The Siren Songs

Evidence-Based Insights: Ignoring the Siren Song of Daily Market Pricing

The Siren Songs

In IFA’s last Evidence-Based Insights piece, “You, the Market and the Prices You Pay,” we explored how group intelligence governs relatively efficient markets (as well as jelly bean jars) in an imperfect world. Now, let’s look at how prices are set moving forward. This, too, helps us understand how to play with rather than against the wisdom of the market, as you seek to buy low and sell high.

News, Inglorious News

What causes market prices to change? It begins with the never-ending stream of news informing us of the good, bad and ugly events that are forever taking place. For example, when there are reports that a fungicide is attacking Florida trees, orange juice futures may soar, as the market predicts that there’s going to be less supply than demand.

But what does this mean to you and your investment portfolio? Should you buy, sell or hold tight? It often reminds us of the legendary story of the Ulysses Pact where Ulysses (Greek name Odysseus) tied himself to the mast to avoid hearing the alluring siren songs (much like the financial media and investing). In order to avoid his demise, he made an agreement with his fellow seafaring crew to keep him tied to the mast despite his protests and cries.

Before the news tempts you to jump into or flee from breaking trends, it’s critical to be aware of the evidence that tells us the most important thing of all: You cannot expect to consistently improve your outcomes by reacting to breaking news.

Great Expectations

How the market adjusts its pricing is why there’s not much you can do in reaction to breaking news. There are two principles to bear in mind here.

First, it’s not the news itself; it’s whether we saw it coming. When a security’s price changes, it’s not whether something good or bad has happened. It’s whether the next piece of good or bad news is better or worse than expected. If it’s reported that the aforementioned orange tree disease is continuing to spread, pricing changes may be minimal; everyone was already expecting doom and gloom. On the other hand, if an ingenious new fungicidal treatment is released, prices may change dramatically in reaction to the unexpected resolution.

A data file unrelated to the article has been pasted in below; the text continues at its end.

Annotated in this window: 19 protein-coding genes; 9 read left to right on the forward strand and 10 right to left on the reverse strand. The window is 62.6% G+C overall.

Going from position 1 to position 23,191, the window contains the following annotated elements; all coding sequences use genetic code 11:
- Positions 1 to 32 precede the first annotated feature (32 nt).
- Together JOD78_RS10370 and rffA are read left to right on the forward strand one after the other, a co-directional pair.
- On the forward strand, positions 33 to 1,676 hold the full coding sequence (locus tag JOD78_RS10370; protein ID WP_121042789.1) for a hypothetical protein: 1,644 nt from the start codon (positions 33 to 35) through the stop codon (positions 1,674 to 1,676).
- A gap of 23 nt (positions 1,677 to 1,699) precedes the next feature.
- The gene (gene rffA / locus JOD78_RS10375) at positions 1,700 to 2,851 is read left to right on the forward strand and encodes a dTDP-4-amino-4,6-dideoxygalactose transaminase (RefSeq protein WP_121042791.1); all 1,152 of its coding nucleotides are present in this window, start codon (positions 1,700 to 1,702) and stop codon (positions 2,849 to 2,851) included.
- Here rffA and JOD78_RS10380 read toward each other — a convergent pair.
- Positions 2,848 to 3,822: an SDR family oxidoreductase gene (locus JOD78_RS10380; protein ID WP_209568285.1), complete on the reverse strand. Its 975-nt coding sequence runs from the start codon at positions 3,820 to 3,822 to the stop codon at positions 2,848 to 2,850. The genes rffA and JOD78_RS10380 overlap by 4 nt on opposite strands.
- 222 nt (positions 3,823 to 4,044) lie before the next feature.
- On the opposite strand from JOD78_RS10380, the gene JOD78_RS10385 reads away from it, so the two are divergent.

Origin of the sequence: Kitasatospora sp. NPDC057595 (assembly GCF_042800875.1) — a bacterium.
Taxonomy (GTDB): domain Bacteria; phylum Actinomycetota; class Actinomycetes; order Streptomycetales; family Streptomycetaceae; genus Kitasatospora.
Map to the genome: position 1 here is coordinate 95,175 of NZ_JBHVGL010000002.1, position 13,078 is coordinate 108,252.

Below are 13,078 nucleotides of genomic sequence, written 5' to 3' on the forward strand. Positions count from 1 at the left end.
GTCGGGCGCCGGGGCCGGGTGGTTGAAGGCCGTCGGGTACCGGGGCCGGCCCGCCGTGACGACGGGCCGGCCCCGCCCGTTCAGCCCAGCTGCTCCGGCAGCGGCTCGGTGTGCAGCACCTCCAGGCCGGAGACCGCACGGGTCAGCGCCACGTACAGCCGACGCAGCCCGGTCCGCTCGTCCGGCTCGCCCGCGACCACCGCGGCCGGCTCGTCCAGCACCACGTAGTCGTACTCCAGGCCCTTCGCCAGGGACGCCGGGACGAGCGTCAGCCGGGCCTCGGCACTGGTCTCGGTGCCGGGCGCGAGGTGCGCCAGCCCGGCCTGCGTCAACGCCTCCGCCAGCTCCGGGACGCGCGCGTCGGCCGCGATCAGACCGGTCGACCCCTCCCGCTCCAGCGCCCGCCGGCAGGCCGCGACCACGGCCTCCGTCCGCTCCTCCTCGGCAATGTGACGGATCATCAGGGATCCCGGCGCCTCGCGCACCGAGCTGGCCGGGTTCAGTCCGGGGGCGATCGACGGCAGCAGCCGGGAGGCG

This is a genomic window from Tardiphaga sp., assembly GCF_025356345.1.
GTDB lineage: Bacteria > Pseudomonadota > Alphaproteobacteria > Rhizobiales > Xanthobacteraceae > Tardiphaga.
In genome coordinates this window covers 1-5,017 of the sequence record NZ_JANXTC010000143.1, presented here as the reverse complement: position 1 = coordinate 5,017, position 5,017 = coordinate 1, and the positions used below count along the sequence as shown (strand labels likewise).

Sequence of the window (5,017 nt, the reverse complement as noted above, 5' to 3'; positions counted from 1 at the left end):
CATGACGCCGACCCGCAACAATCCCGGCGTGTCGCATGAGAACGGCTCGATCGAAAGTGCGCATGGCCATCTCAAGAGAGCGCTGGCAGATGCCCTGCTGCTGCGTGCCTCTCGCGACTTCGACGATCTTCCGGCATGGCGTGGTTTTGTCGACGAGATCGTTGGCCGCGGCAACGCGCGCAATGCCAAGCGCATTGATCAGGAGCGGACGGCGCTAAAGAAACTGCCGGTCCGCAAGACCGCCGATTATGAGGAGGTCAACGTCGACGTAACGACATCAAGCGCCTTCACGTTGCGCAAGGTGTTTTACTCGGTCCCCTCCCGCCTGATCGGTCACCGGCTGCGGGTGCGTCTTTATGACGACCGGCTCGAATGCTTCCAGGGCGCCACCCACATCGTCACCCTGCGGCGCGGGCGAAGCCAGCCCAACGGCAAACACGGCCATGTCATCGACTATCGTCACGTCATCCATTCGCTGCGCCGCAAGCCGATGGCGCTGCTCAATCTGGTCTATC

Thus, it’s not just news, but unexpected news that alters future pricing. By definition, the unexpected is impossible to predict, as is how dramatically (or not) the market will respond to it. Once again, group intelligence gets in the way of those who might still believe that they can outwit others by consistently forecasting future prices.

The Barn Door Principle

The second reason to consider breaking news irrelevant to your investing is what we’ll call “The Barn Door Principle.” By the time you hear the news, the market already has incorporated it into existing prices, well ahead of your ability to do anything about it. The proverbial horses have already galloped past your open trading door.

This is especially so in today’s micro-second electronic trading world. In his article, “Weather vs. Climate,” Dimensional Fund Advisors’ Jim Parker compares the difference between an investor living in the moment to one with a long-term outlook. The “weather” focused investors (see Exhibit 1 below) are ones who tend to live in the moment and focus on the daily market news, pricing and reactions - often making wrong decisions for the long-term. The “climate” focused investors (See Exhibit 2 below) are ones who focus on the growth of wealth over the long-term and tend to fair better over time.


Emotions of Active vs. Passive Investors

Rather than trying to play an expensive game based on ever-changing information and cut-throat competition over which you have no control, a preferred way to position your life savings is to partner with the right investment advisor.

The Emotions of Active Investors Figure below depicts the roller coaster of emotions active investors experience. In the emotional cycle, they wait until they feel confident their selected investments are on a perceived upward trend; then they place their orders. But once prices have fallen, doubt sets in. When that doubt turns to fear, they often sell the investment, resulting in a loss.

In contrast, the Emotions of Passive Investors Figure below shows the relaxed emotions that indexers enjoy by accepting market randomness and relying on investing science instead of making decisions based on emotions. Passive investors invest regardless of market conditions, because they understand that short-term volatility is unpredictable. They know that succumbing to gut instincts and emotions undermine long-term wealth accumulation. They also know that news about capitalism is positive on average — but involves some stomach-churning volatility.

Your Take-Home

An advisor can guide you through the murky or turbulent waters and ensure they don't jump ship in response to the noise by signing a Ulysses Pact. This pact allows investors to agree up front that they will not act on emotions that can lead to irrational and wealth-destroying decisions. It can serve as a promise to one's future self to follow a passive advisor's counsel to hold on and not buy or sell as a reflexive reaction to the short-term gyrations of the market.

If you aren’t already an IFA client and are interested in receiving more information from one of our experienced Wealth Advisors, call us at 888-643-3133.